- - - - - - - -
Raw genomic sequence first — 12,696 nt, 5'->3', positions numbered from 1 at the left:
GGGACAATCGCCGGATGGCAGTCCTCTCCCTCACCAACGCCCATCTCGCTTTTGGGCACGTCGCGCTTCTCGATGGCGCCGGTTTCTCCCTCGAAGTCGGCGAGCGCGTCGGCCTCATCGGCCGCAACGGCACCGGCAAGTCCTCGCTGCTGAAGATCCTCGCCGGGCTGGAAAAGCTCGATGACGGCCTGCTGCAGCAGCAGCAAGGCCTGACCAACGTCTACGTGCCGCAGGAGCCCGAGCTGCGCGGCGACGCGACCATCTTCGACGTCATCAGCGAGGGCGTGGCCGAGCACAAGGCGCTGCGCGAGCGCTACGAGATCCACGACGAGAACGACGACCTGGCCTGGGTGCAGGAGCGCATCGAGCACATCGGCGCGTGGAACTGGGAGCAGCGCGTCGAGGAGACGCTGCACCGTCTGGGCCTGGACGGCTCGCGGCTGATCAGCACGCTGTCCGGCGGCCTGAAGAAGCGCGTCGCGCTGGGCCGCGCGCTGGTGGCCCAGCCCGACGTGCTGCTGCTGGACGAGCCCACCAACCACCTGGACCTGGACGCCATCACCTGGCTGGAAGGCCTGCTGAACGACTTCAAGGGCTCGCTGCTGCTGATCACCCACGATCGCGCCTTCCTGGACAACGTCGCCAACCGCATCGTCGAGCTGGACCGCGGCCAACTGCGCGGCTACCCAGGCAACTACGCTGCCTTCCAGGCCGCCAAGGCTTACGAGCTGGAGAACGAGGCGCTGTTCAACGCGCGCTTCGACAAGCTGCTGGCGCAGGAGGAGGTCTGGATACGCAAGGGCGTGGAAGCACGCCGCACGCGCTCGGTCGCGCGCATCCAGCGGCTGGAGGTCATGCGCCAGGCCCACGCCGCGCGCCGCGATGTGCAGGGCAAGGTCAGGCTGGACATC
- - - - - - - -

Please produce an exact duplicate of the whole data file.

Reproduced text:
Raw genomic sequence first — 12,696 nt, 5'->3', positions numbered from 1 at the left:
GGGACAATCGCCGGATGGCAGTCCTCTCCCTCACCAACGCCCATCTCGCTTTTGGGCACGTCGCGCTTCTCGATGGCGCCGGTTTCTCCCTCGAAGTCGGCGAGCGCGTCGGCCTCATCGGCCGCAACGGCACCGGCAAGTCCTCGCTGCTGAAGATCCTCGCCGGGCTGGAAAAGCTCGATGACGGCCTGCTGCAGCAGCAGCAAGGCCTGACCAACGTCTACGTGCCGCAGGAGCCCGAGCTGCGCGGCGACGCGACCATCTTCGACGTCATCAGCGAGGGCGTGGCCGAGCACAAGGCGCTGCGCGAGCGCTACGAGATCCACGACGAGAACGACGACCTGGCCTGGGTGCAGGAGCGCATCGAGCACATCGGCGCGTGGAACTGGGAGCAGCGCGTCGAGGAGACGCTGCACCGTCTGGGCCTGGACGGCTCGCGGCTGATCAGCACGCTGTCCGGCGGCCTGAAGAAGCGCGTCGCGCTGGGCCGCGCGCTGGTGGCCCAGCCCGACGTGCTGCTGCTGGACGAGCCCACCAACCACCTGGACCTGGACGCCATCACCTGGCTGGAAGGCCTGCTGAACGACTTCAAGGGCTCGCTGCTGCTGATCACCCACGATCGCGCCTTCCTGGACAACGTCGCCAACCGCATCGTCGAGCTGGACCGCGGCCAACTGCGCGGCTACCCAGGCAACTACGCTGCCTTCCAGGCCGCCAAGGCTTACGAGCTGGAGAACGAGGCGCTGTTCAACGCGCGCTTCGACAAGCTGCTGGCGCAGGAGGAGGTCTGGATACGCAAGGGCGTGGAAGCACGCCGCACGCGCTCGGTCGCGCGCATCCAGCGGCTGGAGGTCATGCGCCAGGCCCACGCCGCGCGCCGCGATGTGCAGGGCAAGGTCAGGCTGGACATC